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II. URINE PHYSICAL PROPERTIES A. Physical Properties – a group of extremely simple and useful observations 1. Importance a. b. Gives clues to subsequent findings Abnormal physical properties can dictate the need for additional tests not always included in routine UA
Volume - not usually recorded except for timed (24hr) quantitave tests. Volume depends on the body's state of dehydration. Influenced by fluid intake, loss by non renal sources (sweat, fever, vom iting, diarrhea), ADH secretion, increased need to secrete large amounts of glucose or salts.
Normal = 600-1600 ml/24 h our (produce 2 -3 tim es m ore during d ay th an nigh t) Polyuria – constant elimination of abnormally large amounts of urine
Diuresis – an y increa se in vo lume, eve n if tempora ry Oliguria – decrease in volume
Anuria – absence of urine formation
Nocturia – excretion of urine at night
g. Q NS - quantity not sufficient.
Color a. b. c. Varies with concentration Listed as: straw, light yellow, yellow, dark yellow, and amber Ca use d by a m ixture of the following pigments 1) 2) Uro chrom e – yellow p igment (predominan t) Uroerythrin – red pigment
MLAB 1211 û1
Odor . Transparency a. No rmal – aro matic MLAB 1211 û2 . b.Urinalysis 3) d. ofte n asso ciated with hepatitis 4.possible bile or bilirubin. Clear – normal Cla ssifications: clear. very cloudy. c. Urobilin – orange-red pigment Abnorm al urine colors 1) 2) 3) 4) 5) 6) 7) 8) 9) 10) Ve ry pale Brow n – bile or b ilirubin Oran ge-red – increa sed urob ilin Cle ar red – hem oglobin or myoglobin Clo udy red – intact red cells Port wine – porphyrins Cola – m yoglobin and o thers Black – melanin and hom ogentisic a cid Bizarre – i.not normally reported out a. turbid Causes 1) 2) 3) 4) 5) Mucin Amorphous crystalline material Pu s and bacteria Ce lls Other substances 5.e. hazy. g ree ns.. cloudy. blues can be due to drug s and chem icals Am ber . slightly hazy.
gr. gr. is a ratio and has no un its) Addition of solutes (electrolytes.1. etc. Amm onia – from bacterial breakdown of urea Others – sweet.001-1.015 . 3) 4) b. fruity.020 Kidneys are capable of 1. White foam – possible prote in Ye llow foam – m ay be due to bile/bilirubin 7.030 Isosthenuria . a. b. Definition: Relation of the weight of a solution to the weight of an equal volum e of w ater at a given tem pera ture 1) 2) A measure of the density of a solution Describes the weight of a solution as compared to the weight of an equal volum e of distilled w ater at the same tempera ture Water is used as the point of reference and is assigned the value of 1.not reported out a. gr. urea.) incre ase sp.000 (sp. c. mousy.m easure o f the kidney's ability to reabsorb water and che micals.010 c.025 First morning specimens – greater than 1. Clinical significance 1) Osm otic pressure – Sp. Normal value 1) 2) 3) 4) Overall – 1. etc. 6. map le syrup.Urinalysis b. Sp ecific Gravity (Concentration of D isso lved S olutes) .specific gravity is fixed at 1. Foam . is a means o f assessing kidne ys ability to regu late osmo tic pressure Kidney function State of hydration 2) 3) MLAB 1211 û3 .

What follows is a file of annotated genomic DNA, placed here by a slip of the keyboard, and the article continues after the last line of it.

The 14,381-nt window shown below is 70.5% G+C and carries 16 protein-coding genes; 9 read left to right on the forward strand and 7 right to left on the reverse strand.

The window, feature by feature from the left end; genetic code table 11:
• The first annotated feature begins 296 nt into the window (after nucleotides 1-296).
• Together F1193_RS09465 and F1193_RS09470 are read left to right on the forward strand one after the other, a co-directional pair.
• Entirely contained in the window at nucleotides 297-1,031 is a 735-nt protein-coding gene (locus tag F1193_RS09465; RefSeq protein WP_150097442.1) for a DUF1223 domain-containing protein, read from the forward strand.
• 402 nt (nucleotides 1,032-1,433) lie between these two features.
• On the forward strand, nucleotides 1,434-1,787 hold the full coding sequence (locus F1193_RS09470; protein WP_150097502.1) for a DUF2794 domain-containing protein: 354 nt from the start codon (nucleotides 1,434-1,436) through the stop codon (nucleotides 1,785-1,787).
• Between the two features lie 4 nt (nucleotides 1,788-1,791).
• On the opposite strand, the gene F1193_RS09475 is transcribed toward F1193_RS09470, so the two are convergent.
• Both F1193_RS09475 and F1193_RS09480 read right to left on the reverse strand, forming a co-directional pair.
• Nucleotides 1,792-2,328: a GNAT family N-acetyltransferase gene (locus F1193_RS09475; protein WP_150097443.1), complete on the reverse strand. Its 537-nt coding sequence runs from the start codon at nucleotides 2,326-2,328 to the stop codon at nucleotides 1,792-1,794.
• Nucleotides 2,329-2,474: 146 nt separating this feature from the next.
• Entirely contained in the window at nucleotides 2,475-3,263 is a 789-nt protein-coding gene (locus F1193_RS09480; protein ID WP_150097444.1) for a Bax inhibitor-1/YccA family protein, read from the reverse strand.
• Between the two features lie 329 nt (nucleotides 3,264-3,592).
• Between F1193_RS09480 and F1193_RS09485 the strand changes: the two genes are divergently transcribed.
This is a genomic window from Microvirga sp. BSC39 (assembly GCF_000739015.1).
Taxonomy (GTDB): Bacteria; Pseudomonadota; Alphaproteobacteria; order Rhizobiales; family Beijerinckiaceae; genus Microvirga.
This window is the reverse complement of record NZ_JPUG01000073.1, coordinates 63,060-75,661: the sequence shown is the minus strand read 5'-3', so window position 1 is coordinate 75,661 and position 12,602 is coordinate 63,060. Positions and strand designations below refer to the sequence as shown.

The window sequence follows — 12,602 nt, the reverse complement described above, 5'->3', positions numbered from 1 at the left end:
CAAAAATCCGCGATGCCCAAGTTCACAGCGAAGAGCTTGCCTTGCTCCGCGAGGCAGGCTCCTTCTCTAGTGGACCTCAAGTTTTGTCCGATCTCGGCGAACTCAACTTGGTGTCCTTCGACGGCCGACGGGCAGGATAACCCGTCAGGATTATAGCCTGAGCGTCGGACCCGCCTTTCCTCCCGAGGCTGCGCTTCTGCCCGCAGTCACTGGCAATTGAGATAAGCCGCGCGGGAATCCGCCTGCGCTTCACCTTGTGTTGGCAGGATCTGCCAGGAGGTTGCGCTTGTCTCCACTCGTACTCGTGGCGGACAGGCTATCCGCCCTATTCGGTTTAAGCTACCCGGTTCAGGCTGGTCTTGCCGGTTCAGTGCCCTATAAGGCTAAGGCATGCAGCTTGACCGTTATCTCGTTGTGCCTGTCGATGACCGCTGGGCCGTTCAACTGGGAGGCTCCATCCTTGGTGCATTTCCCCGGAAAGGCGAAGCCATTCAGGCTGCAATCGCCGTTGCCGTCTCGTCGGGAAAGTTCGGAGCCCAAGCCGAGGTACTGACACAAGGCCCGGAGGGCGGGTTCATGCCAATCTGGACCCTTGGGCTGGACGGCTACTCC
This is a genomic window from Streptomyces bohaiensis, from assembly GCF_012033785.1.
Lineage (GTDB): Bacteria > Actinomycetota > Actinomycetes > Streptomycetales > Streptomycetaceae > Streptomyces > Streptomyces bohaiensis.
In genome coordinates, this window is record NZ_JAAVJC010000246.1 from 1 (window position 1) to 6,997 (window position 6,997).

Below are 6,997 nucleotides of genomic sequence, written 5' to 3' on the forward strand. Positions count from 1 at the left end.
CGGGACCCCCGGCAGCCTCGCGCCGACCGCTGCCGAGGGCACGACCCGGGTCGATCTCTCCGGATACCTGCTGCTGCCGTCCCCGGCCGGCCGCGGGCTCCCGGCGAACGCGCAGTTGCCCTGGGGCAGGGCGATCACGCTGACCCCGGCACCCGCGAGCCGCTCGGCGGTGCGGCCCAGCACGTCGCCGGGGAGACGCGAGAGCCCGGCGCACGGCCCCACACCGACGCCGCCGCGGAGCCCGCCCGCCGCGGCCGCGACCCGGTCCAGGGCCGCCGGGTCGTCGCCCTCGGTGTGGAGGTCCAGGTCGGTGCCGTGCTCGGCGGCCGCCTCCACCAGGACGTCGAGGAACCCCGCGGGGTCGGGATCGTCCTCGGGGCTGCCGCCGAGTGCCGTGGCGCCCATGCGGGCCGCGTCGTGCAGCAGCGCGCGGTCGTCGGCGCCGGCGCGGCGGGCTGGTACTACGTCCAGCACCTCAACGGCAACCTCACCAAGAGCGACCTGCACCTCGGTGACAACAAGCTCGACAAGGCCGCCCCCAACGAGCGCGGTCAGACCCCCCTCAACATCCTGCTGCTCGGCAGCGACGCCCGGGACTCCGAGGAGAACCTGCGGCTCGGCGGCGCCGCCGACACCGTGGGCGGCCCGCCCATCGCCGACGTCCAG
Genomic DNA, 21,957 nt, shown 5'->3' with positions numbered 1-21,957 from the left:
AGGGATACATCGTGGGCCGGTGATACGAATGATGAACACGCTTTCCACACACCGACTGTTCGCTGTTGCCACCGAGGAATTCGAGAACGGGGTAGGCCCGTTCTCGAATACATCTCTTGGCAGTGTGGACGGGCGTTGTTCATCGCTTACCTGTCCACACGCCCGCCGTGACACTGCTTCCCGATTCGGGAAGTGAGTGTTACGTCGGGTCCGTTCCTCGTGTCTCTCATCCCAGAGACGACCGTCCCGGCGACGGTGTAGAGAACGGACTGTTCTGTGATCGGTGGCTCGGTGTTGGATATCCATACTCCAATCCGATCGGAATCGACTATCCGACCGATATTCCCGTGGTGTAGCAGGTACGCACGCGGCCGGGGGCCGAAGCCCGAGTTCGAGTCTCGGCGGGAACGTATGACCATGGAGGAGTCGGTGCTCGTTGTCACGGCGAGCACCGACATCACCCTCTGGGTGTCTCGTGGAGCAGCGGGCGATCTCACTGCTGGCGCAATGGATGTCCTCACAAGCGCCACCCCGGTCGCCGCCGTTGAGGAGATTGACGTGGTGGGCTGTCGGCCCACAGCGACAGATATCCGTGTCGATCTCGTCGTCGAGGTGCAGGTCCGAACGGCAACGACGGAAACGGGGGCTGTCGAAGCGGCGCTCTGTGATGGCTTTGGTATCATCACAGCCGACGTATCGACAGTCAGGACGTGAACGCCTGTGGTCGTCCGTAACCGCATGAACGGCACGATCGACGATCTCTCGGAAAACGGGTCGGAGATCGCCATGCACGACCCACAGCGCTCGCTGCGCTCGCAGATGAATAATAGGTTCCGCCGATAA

003 higher than it is supposed to read. low specific gravity urine. increased amounts of glucose and prote in The following is a summ ary of the information concerning these calculations (1) Tem perature – most urinom eters are ca librated at 20°C (a) For every 3°C below the calibration temperature.001 to the reading c) d) e) (2) Protein – Every gram of protein will cause the urinom eter to read 0. vasopressin). Patien ts excrete very large volumes of dilute.Urinalysis 4) Oliguria severe dehydration acute rena l failure 5) Diabetes insipidus (not to be confused w ith diabetes m ellitus) Deficiency of ADH (antidiure tic hormone.rarely used a) b) Also called a hydrometer A floating device with a m ercury we ight in its bottom and an air bulb with a graduate stem a bove The float displaces a certain weight and the level to wh ich it sinks is a m easure of spe cific gra vity The pro blem with rou tinely using the urinometer for sp ecific gravity is that (in addition to the volume of urine it requires) it may require corrective calculations for temperature. you must subtract 0. Therefore. d.001 from the reading (b) For every 3°C above the calibration temperature.003 amount for each gm /dl of pro tein dem onstrated by the dipstick MLAB 1211 û4 . you must subtract the 0. you add 0. Measurement 1) Urinometer .
004) from the original rea ding to obtain a corrected specific gravity result 2) Refractom eter (total solids o r TS me ter) a) Measures den sity of solutions by their refractive index . Depends on the concentration of dissolved substance s. less interference 3) Osmometer a) Not routinely used b) c) Measurement is a function of the number of dissolved particles Two types (1) Vapor pressure depression (2) Freezing point depression . So aga in. b) Advantages .compares the velocity of light in air vs velocity of light in solution.Urinalysis (3) Glucose – Each gram of glucose causes the urinometer to read 0.004 higher than it is supposed to read.300 mO sm/kg Normal for urine = no set normals. you must subtract the amount (0.most common d) Values are reported in milliosmo les/kg Norm al for serum = 275 .small volume need ed. The polyelectrolytes in the reagent area con tain acid groups which dissociate according to the ionic concentration of the specimen. MLAB 1211 û5 . Bromthymol blue measures the pH change. The ratio of serum to urine is more important and sho uld b e 1:1 4) Urine dipstix with spe cific gravity – Mo st comm on m ethod used today.